The Impact of COVID-19 On Franchising: The Best Franchises Are Bought, Not Sold
COVID-19 has made an indelible mark on the way businesses of all sizes operate and will directly impact the way franchise brands are bought and sold moving forward.
In many ways, the pandemic is like a once-in-a-lifetime hurricane that devastated the entire country. Despite the devastation, we recover from hurricanes, and we will recover from COVID-19. The weaker franchise concepts may not survive, just like many homes and buildings that were weak and vulnerable did not survive hurricanes. The strong franchise brands will become stronger, and new brands will emerge from the ashes to capitalize on new business opportunities in the market.
The way franchise buyers evaluate and select franchise brands will also change. Buyers will be more deliberate, less impulsive, and hungry to find specific characteristics about the brand to help navigate their decision-making process.
As the CEO of one of the leading franchise marketing agencies in the country, I have provided marketing services to more than 150 franchise brands over the past decade. Based on that decade of experience, I have identified five key characteristics that the best franchise brands possess:
The best franchise brands should possess these five characteristics:
- The franchise has a transparent / high character team.
- The franchise has a clear brand position.
- Is this a baby business or a small business?
- The franchise has a vision and a plan for growth. And it is all about the numbers.
- The franchise has a robust operations and marketing system in place to ensure your success.
It is as simple as this - successful franchise brands are a direct reflection of the character and collective talent of the leadership team. The best management teams are senior level, with proven success running successful brands.
Successful companies insist on everyone in the company being authentic, honest, and transparent with employees, partners, and franchise candidates.
They are confident and profitable enough to shoot it straight with you if they are not a good fit for your future aspirations. Not only can they articulate their competitive strengths and weaknesses, they are not afraid to be transparent with prospective franchisees about the investment, the earnings potential and their market position based on real data.
Successful franchisors understand that to create a strong brand identity, you must stand for something. For example, you cannot build a beef jerky outlet brand and be concerned about what vegans may think of your brand messaging to meat lovers.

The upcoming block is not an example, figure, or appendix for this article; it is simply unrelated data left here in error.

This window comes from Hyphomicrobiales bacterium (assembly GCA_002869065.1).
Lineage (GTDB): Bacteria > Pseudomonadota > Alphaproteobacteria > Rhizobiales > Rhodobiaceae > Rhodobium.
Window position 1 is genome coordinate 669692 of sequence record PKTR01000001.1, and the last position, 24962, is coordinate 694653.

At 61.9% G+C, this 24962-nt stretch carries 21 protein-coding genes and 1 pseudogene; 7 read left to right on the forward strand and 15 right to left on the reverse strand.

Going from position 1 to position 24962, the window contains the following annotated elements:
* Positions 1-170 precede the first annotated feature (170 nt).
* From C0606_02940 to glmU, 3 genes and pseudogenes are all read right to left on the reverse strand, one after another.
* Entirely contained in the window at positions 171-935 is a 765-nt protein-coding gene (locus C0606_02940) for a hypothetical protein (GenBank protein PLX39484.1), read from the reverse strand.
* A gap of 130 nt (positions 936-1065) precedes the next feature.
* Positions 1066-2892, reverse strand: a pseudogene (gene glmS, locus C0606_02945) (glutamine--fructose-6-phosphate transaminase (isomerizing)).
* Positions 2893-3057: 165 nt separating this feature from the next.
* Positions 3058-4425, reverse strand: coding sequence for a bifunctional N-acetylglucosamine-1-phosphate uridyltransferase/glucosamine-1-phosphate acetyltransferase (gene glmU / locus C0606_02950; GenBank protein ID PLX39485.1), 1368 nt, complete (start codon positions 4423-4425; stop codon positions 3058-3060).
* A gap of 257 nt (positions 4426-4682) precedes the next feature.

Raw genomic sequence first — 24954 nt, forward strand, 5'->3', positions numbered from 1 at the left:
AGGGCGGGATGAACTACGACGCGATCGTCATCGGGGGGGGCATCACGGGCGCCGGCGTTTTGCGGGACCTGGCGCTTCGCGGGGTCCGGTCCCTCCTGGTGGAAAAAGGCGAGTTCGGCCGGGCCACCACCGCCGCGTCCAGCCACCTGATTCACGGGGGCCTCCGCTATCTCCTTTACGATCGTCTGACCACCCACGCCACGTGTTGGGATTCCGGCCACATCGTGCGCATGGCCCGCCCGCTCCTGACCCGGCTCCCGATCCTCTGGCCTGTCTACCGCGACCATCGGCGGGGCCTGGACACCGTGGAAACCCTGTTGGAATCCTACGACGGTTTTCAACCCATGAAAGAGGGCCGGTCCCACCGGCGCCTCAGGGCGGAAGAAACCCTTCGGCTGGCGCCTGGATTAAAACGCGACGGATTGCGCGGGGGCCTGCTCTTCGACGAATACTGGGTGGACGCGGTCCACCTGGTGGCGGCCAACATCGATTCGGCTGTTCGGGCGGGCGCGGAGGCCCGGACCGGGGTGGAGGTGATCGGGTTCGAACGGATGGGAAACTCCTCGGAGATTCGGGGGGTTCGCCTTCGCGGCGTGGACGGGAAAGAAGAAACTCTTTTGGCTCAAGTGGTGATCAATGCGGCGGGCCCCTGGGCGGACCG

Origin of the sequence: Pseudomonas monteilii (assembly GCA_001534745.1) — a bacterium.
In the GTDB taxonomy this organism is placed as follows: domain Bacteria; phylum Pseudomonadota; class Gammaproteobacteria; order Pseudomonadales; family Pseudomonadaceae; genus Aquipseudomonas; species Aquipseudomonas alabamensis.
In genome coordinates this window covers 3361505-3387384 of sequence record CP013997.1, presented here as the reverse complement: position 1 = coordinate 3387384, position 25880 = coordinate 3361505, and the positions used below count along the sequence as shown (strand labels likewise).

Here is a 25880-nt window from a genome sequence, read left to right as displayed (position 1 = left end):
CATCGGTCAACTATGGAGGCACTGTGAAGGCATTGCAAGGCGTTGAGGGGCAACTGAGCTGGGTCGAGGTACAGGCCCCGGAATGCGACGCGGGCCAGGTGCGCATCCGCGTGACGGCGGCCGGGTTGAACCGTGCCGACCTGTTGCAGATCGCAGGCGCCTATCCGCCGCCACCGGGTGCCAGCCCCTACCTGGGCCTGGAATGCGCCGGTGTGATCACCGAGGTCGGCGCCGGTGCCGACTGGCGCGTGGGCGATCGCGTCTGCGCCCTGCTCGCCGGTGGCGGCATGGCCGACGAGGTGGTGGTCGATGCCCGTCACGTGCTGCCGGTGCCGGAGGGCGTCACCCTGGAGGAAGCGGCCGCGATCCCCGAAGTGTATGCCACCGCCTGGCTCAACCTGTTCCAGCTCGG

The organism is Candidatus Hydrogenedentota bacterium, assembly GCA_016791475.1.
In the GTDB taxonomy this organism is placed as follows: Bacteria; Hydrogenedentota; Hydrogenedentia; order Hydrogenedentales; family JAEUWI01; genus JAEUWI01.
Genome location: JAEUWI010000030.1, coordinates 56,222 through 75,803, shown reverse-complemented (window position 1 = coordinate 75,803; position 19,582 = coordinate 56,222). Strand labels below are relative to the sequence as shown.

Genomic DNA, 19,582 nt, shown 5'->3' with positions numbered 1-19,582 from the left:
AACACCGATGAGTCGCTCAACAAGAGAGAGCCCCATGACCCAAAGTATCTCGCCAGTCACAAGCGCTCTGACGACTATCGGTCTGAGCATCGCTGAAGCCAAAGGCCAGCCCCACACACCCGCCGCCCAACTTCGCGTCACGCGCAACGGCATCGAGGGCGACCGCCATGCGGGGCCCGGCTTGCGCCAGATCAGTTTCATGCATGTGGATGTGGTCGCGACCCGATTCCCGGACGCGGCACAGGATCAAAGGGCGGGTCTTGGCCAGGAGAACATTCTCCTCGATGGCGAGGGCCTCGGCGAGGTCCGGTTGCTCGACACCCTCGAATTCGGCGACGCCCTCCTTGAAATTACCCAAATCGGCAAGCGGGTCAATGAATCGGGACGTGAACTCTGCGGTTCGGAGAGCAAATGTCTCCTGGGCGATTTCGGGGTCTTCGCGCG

The best franchise brands have a strong brand marketing vision backed by consumer research and the financial resources to bring it to life and convert it into a national powerhouse.
As Newt Gingrich famously said, “there is a difference between investing in a small business and a baby business.” A small business is self-explanatory. A baby business is a small business concept that will grow into a larger, scalable brand given the right combination of talents and resources.
If the franchise brand has stalled or plateaued, you should consider if this is due to inherent weaknesses in the overall brand concept, the management team’s skill set, or its propensity to invest enough in the brand to fuel future growth.
Does the brand have a clear vision of not only company success, but also what your future success looks like? Do they have a comprehensive, data-validated growth plan with clear goals, metrics, and timelines?
Great franchise brands are all about data analytics, including having a firm analytical grasp on the customers you will be counting on to drive profitability in your new business. They have proven data about your future customers; including how many are in the territory you will be securing, their online and social media behaviors, what messages they respond best to, etc. They also have analyzed the same data for their top competitors.
You are evaluating franchise opportunities because you want to leverage a proven sales, marketing, and operational system versus starting a company from scratch. To me, it comes down to three things:
- First, the talent of, and the chemistry you have with the franchisee operations support team.
- Second, the marketing resources they have on staff and the marketing agencies they have under contract.
- The third leg of the stool comes down to the operational and marketing technologies they deploy across the system to ensure your unit level economics.
Good luck on your exciting and perhaps scary journey to determine the right business investment for you and your family! I hope that my franchise marketing experience has given you some insight into buying – versus being sold - on the right franchise brand for you.